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As markets close at new records, focus shifts to consumers

Traders on the floor of the New York Stock Exchange.
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Traders on the floor of the New York Stock Exchange.

Some traders are convinced the stock market is on auto-pilot, poised to move higher into the year-end, and the week ahead may provide more proof of that.

That's not to say the market isn't feeling a bit toppy. The Dow and S&P 500 ended Friday at record highs, both closing in on big, round numbers: 1,800 on the S&P and 16,000 on the Dow. The Nasdaq too was within reach of 4,000, a level it hasn't achieved in 13 years.

The S&P closed out a sixth week of gains, up 1.5 percent to 1,798, its longest winning streak since February. Those big round numbers could be a draw, attracting investors who have lost out on the market's gains and keeping others who aren't ready to take profits.

"I would not underestimate the psychological elements of investing," said Laszlo Birinyi, founder of Birinyi Associates. "The resilience of the market is good. … My goal a couple of weeks ago, I said 1,820 over the next three to six months, and now it looks like the next three to six weeks."

The consumer is a big focus in the coming week, as Home Depot and a number of other retailers, such as Target, Best Buy, J.C. Penney and Gap report earnings. There is also the government's retail sales report, and keyexisting homes data, both on Wednesday. The week will also be peppered with a heavy dose of Fed speeches, including an address by Fed Chairman Ben Bernanke before the National Association of Business Economists on Tuesday night.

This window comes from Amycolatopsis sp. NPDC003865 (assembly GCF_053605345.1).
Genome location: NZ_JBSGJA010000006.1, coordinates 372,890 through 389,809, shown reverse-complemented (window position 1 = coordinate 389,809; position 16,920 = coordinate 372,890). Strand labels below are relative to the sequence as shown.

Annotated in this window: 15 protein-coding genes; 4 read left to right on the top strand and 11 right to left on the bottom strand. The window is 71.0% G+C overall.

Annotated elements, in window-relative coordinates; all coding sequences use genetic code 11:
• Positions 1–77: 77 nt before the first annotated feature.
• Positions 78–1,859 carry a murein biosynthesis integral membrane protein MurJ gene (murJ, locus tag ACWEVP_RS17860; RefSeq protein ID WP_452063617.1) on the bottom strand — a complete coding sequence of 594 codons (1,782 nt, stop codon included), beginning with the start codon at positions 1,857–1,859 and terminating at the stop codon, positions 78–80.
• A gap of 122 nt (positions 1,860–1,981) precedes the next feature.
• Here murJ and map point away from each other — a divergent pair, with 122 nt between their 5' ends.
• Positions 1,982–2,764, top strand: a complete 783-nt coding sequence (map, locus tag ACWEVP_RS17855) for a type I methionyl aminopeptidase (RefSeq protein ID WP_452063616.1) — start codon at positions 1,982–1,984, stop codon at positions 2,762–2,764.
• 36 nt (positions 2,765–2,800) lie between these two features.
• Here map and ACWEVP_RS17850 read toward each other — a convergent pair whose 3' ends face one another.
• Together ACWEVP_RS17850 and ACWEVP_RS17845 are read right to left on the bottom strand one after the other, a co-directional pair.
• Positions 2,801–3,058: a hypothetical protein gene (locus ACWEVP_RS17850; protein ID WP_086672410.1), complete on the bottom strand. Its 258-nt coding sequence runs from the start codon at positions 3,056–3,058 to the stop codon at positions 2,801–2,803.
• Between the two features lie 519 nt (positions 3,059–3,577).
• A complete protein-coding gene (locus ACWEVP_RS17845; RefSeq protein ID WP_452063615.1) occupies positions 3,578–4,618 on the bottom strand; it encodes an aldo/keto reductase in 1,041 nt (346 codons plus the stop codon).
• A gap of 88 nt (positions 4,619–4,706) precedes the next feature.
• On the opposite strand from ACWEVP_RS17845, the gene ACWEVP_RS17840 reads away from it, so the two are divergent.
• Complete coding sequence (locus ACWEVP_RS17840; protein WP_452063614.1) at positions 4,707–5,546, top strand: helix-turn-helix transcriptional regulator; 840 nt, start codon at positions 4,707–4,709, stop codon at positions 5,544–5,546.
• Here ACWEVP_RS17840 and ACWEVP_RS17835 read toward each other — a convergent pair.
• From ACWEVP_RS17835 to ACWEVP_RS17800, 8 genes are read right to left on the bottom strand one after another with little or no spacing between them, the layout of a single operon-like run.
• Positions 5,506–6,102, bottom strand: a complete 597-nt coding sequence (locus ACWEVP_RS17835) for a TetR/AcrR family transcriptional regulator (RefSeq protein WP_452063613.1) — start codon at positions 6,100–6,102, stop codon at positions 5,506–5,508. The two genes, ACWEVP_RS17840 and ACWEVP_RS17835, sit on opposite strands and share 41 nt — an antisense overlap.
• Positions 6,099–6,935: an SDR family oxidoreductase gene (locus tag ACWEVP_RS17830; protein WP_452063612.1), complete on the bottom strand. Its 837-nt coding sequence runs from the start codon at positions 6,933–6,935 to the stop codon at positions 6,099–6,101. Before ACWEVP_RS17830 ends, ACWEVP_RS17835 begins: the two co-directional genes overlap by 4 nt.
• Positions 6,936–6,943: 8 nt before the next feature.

The Senate Banking Committee is expected to confirm Fed Vice Chair Janet Yellen to take Bernanke's place in the next week, before passing it on to a full Senate vote. Yellen's debut before the Senate panel for herconfirmation hearing this past week, set a positive tone for stocks, as tradersviewed her to be dovish and unlikely to bring a swifter end to Fed easing programs.

"The message of maintaining monetary accommodation was loud and clear, and that certainly helped the market. That's an important driver," said Leo Grohowski, chief investment officer at BNY Mellon Wealth Management. "The Fed has been such an important component for the market even thoughI'm not in the camp to say it's all Fed. The Fed has provided the grease for the economic engine."

Yellen's dovish tone also tempered some of the move higher in Treasury yields, following the stronger than expected October jobs report Nov. 8. The 10-year yield was at 2.71 percent late Friday.

While the stock market has been flashing some warning signals, like more boisterous sentiment, stocks keep trudging higher. "The market's come a long way, but we still like it. …The path of least resistance continues to feel higher, and I think we'll get, just as we have in the past few years, these bouts of concerns, but it's two steps forward and one step back," said Grohowski. "There's a lot of conservative positioned portfolios that had been waiting all year for the 10 percent pull back that we never had."